How Do You Help a Child Cope with Loss?

Question MarkThe other day I read a thought-provoking blog post by a mother of a child on the autism spectrum.  She posed the question: “How do you introduce the concept of death to a child who has autism, which means that 1) he has trouble understanding the abstract, and instead focuses on the very real and the very concrete and 2) he is prone to perseverating on issues and can zero in on a single topic for hours, days, or weeks at a time?”

It’s a question without a concrete answer, I’m afraid.  After all, it’s difficult enough for most of us to wrap our heads around the idea of death, let alone a child with autism.  It’s also something that no one really enjoys talking about, which further complicates the situation.

Reading that blog post took me back a couple of years to a custom music therapy song I wrote.  I received an email from a mother of a teenage son with autism (we’ll call him Tim, though that is not his real name) who had just lost his grandmother, who also happened to be his best friend.  The grandmother had been ill for some time, and when she passed away, Tim was told that the angels took her to heaven and that people who go to heaven do not come back.  Tim didn’t fully understand this, and he communicated his frustration through physical aggression.

Tim’s mother asked me to write a song that not only conveyed this information, but also explained that it is okay to cry and miss his grandmother, but it is not okay to be mean and hurt people because he misses her.  Tim loved country music, so I wrote a country song called “Heaven is a Place for the Angels” for him.

Just as every child with autism is unique, so are every family’s spiritual beliefs and ways of coping with loss.  This particular song really helped Tim as he grieved, but I would take an entirely different approach with another child.  And if that doesn’t quite work, I’ll try another way, and another.  Trial and error, I guess, is my best answer.  What about you?

The blog I referred to at the beginning of this post is called MOM-NOS (Not Otherwise Specified), and you can read it here.

Sunday Singalong: Picture Schedule Song

This week’s video is super short, but the picture schedule song is an important part of every music therapy session (and certain classes) I lead. It sets the tone and lets my student(s) know what to expect, as well as what my expectations for them are.

The post I refer to in the video is a tutorial on creating schedule cards.  Way back when I first started making them (including most of the cards you saw above) I used Boardmaker, but now I prefer finding my own pictures. It’s just more fun that way :)

Now go out and enjoy the rest of your holiday weekend, and I’ll do the same.  Happy Labor Day!  See you back here soon.

The Green Grass Grew All Around

Green Grass Grows All Around

Admittedly, I didn’t know this song when I first started my career as a music therapist.  I quickly learned it, though, after realizing that I might very well be the only person on earth (or at least at The Hope Institute) that didn’t.  Because my students requested it so often, I decided to turn a “fun” song into a “fun-ctional” one.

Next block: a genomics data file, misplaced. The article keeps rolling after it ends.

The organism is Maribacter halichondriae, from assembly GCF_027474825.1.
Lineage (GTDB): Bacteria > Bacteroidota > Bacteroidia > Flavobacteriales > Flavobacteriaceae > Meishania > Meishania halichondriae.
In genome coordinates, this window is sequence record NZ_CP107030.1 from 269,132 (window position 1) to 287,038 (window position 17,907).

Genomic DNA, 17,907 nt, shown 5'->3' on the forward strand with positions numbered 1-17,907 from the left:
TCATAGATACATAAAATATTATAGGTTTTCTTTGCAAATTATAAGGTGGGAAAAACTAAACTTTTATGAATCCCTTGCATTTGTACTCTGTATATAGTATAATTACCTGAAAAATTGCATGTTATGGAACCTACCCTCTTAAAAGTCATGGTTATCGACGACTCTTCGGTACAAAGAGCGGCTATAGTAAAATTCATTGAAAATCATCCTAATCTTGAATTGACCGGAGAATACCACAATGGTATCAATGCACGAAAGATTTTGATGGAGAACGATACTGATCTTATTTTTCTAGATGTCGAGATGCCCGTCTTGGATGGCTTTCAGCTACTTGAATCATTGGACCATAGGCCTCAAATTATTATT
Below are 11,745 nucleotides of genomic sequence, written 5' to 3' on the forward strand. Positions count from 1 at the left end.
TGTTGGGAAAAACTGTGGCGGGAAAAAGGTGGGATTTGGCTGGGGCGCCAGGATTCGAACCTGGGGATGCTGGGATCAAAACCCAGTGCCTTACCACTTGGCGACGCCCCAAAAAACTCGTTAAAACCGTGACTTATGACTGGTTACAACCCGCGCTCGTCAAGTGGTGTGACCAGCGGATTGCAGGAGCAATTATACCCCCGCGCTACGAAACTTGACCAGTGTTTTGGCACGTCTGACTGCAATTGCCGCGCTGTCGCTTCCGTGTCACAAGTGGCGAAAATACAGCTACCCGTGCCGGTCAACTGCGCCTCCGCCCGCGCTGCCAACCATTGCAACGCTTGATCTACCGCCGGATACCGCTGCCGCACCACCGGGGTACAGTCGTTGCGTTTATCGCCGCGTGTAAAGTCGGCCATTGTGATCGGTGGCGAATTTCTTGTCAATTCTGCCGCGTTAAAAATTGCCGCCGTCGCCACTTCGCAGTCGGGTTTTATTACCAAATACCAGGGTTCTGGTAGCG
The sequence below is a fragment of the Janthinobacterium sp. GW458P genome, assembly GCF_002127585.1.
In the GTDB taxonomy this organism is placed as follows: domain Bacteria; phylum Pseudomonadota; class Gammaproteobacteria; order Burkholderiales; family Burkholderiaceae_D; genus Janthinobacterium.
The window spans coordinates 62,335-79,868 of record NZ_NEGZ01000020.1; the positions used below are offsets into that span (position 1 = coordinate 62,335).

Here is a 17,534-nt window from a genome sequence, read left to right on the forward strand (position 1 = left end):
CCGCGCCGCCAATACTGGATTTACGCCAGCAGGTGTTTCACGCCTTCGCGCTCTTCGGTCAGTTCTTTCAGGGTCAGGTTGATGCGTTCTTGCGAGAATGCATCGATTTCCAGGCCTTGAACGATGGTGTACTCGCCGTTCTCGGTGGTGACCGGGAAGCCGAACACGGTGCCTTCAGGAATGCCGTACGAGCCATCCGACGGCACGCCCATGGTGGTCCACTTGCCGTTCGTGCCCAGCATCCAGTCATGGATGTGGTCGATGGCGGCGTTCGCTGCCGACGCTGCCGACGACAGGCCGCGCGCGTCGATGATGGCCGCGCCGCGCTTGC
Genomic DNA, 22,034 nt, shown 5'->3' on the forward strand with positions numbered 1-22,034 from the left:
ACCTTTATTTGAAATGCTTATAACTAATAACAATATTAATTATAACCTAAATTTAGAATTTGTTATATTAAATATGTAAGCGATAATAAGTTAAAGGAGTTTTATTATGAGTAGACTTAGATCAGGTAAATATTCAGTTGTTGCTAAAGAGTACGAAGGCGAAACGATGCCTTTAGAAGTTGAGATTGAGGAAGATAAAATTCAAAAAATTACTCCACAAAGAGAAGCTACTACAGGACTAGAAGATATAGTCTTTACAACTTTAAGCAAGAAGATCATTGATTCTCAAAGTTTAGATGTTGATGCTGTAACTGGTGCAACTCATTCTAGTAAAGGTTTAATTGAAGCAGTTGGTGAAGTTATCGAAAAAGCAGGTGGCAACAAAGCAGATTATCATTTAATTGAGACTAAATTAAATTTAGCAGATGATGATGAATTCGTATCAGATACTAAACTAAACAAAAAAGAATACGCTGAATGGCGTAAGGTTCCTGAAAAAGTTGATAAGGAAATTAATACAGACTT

There are three general goal areas I can target this song.  They are 1) Color Identification; 2) Memory; and 3) Working as a Group (which falls under the umbrella of social skills).  I’ll explain how I address each goal below.

Phew! That is a LOT of words. I’m impressed that I can sing the entire thing from memory, let alone my students :) Here’s a way to make it a little easier while also targeting the goals that I listed above.

Take a piece of light blue posterboard or foamboard. Cover the width of the bottom 6 inches or so with green construction paper, and then you’ve got your grass on the ground and sky above. Color a hole in the middle of the grass section (I just use a brown marker for this). Then comes the fun part: create each item listed in the song — a tree, limb, branch, twig, nest, egg, and bird — using cardstock, markers, construction paper, and whatever else you want. In fact, this makes for a great art project for your students. You may want to laminate the items so that they hold up. Attach a small piece of velcro to the back of each, and the other side of velcro to the posterboard so that they can be easily attached to the correct spot.

Let each student take his or her turn placing an item on the posterboard and identifying the color of that item. With the visual aide, it’s much easier to remember what logically comes next in the song (for you and the students!). At the end of the song, your students have worked as a group to create an entire scene.

If I’m just singing this song for fun with a group and don’t have the resources for the full activity, I’ll pass out green egg shakers and ask the children to shake them only when the “green grass” is mentioned. Talk about impulse control!

Imagine: A New Early Childhood Magazine

Happy September!  Today marks not only the beginning of a new month, but also the official release of a brand new early childhood online magazine.  Imagine is sponsored by the American Music Therapy Association and edited by Dr. Petra Kern, who serves as president of the World Federation of Music Therapy.

The inaugural issue contains over 50 contributions from 10 countries, including:

  • latest research, trends, and clinical strategies
  • interactive digital viewing mode
  • podcasts, photo stories, teaching episodes
  • international “color of us” series
  • newsletter archive
  • early childhood network platform
  • an event calendar

I had the opportunity to contribute a resource list (pg. 91)  — a joint effort between myself and Michelle Erfurt — as well as an original podcast on the topic of my Sunday Singalong videos (pg. 93).  It is quite an impressive publication, and I hope you’ll take some time to check it out!

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